Letters to A Young Farmer is the first book published by the Stone Barns Center For Food And Agriculture. The center offers programs and educational opportunities for the next generation of farmers, so it’s fitting that this book would be a series of 36 essays aimed at inspiring the young grower.
For this week’s show, I gave the book to Earth Eats’ Megan Betz. She was drawn to one essay in particular that talked about diversity in the food system. It was written by author and organic farmer Mas Masumoto.
Mas, 62, will be passing on his family farm to a fourth generation when his daughter Nikiko takes over.
And the letter was really an introduction to the notion that succession on a farm I think is different. It’s not like a business where you begin to bring in junior partners and they just eventually take over. I’m realizing what we’re really doing is a partnership on the farm. So, the best I could do as a partner is to share as much wisdom and knowledge with her and allow her to learn on her own.
Their paths to farming began in the same place. Mas’s grandparents immigrated to California from Japan. They were farm workers for most of their lives. When he was growing up, Masumoto Family Farm was not an organic operation, but they were close. He says it was a matter of money. His father couldn’t afford a sprayer, for instance, which meant he couldn’t spray pesticides.
Like many farm kids, Mas says he left as soon as he could.
I ran off to college, and I went to Berkeley because I thought it would be the institution, the university that was the furthest away from the farm. I studied sociology because I thought that would be something that would never take me back to farming. The irony of course, long story short, I did realize that I belonged back here on the farm so I circled back. I think the wisdom my father had was that he allowed me to leave the farm, which gave me the opportunity to come back to the farm.
Nikiko also attended Berkeley and then The University of Texas at Austin. After that, she also came back to her family’s land. That’s where the father’s and the daughter’s perceptions of farming split off.
I think this newer generation actually envisions the land differently. They don’t see a machine of agriculture. They actually see life on the farm. And for my daughter, I think the whole notion of being a young woman in this male-dominated world was intriguing to her because she is very progressive and saw herself as being a type of pioneer along with many many women who are entering farming and agriculture, and leading this new generation of change on the land, and with it, bringing their new attitudes and their new approaches to how we farm.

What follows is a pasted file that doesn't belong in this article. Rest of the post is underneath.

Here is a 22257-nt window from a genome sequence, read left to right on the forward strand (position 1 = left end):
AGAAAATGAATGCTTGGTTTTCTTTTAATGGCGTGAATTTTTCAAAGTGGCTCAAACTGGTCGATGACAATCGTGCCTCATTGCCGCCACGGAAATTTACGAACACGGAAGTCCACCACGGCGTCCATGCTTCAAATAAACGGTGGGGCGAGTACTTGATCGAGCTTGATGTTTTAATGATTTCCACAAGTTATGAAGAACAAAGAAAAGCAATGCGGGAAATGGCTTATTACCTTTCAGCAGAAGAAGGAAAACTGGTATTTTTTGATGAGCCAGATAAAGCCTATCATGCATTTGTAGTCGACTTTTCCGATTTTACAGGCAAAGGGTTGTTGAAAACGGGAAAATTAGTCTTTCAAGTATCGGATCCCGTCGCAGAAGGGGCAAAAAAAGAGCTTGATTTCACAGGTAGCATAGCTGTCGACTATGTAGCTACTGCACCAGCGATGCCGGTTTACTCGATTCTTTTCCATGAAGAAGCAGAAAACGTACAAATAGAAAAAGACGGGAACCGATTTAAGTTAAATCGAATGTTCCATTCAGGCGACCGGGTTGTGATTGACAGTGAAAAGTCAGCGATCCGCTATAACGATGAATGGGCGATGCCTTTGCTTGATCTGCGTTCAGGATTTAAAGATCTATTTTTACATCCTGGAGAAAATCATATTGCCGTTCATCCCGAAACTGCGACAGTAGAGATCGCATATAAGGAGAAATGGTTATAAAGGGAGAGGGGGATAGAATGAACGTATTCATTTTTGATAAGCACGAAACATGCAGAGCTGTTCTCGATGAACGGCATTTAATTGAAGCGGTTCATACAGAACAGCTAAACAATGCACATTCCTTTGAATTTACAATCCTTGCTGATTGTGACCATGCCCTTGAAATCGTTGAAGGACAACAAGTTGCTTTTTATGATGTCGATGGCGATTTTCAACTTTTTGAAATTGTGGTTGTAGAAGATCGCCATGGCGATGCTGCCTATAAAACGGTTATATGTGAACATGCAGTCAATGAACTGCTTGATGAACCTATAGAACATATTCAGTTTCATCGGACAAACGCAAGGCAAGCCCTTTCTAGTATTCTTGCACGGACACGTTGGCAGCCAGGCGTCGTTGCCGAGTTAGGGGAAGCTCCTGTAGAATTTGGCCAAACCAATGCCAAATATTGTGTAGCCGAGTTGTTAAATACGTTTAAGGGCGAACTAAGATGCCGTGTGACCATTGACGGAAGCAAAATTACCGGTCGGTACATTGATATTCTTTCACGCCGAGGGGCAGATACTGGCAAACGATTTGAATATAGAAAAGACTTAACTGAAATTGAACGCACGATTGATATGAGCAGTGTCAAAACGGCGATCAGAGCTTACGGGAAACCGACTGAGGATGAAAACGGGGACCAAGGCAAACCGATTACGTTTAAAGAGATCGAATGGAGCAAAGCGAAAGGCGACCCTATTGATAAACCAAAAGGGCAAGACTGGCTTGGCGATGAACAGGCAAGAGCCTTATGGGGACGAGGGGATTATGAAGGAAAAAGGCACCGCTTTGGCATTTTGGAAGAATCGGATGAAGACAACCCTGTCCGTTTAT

For one, Nikiko talks about transparency.
In other words, she thinks of the farm as much more working in the public sphere, where I grew up and farmed very much being very private in everything I did. And a simple example is she is on social media lot, sharing what’s happening on the farm, telling stories, taking pictures, posting them. This was fairly new to me because I tended to look at farms as very very isolating and private. And I think she is part of that millennial generation that is much more open and engaging in the work that they do. It’s that story for many of them that has significant in meaning that elevates what they do and connects them with the broader world.
Writing is an important part of the farming practice for both of them. They’ve even written a book together called Changing Season: A Father, A Daughter, A Family Farm. Back when he was new to farming, he did a lot of journaling. Over the years, he’s published nine books, and he contributes regularly to The Fresno Bee.
Back in the ’70s and ’80s, agriculture was really heading toward being just a simple manufacturing operation, where what you did on the farm was a secret and didn’t matter, and writing for me was a way to, you could say, expose but also connect farming and food with the greater public. I was fortunate that I think I caught that wave of people wanting to know more about where their food comes from. For my daughter, Nikiko, I think she looks at it from a different perspective. It’s not just one way communication of a story. She wants to hear what other people are thinking and that’s why we do more and more things on the farm that engage the public.
One of the things Mas has over Nikiko is an understanding of where we’ve come from. He says people of color have always been part of the food system, but like his grandparents, they often did the physical work of growing food; they didn’t own the farm. He’s now seeing a shift toward diversity in all parts of the food system.
One of the aspects that I find fascinating as the whole food world, you could say, matures and allows different types of foods to be on our plates, it expands the knowledge base, so that instead of someone trying to learn how to grow a Japanese squash, you’re having people who grew up with this — as in Japanese Americans — who grew up with some of these vegetables and have this working, native knowledge of how to grow things. So wonderfully, as our food plate becomes more diverse and complicated, it’s allowing communities of color to find a place in the food system, and that is so positive. Because no differently than I think there is a criticism of mono-cropping and growing just one thing, the whole growth of farming and growers could also be diverse and rich.
Mas Masumoto contributed to the new book Letters to A Young Farmer. He and his daughter Nikiko grow organic peaches and nectarines on Masumoto Family Farm near Fresno. Earth Eats’ Megan Betz contributed to this interview.
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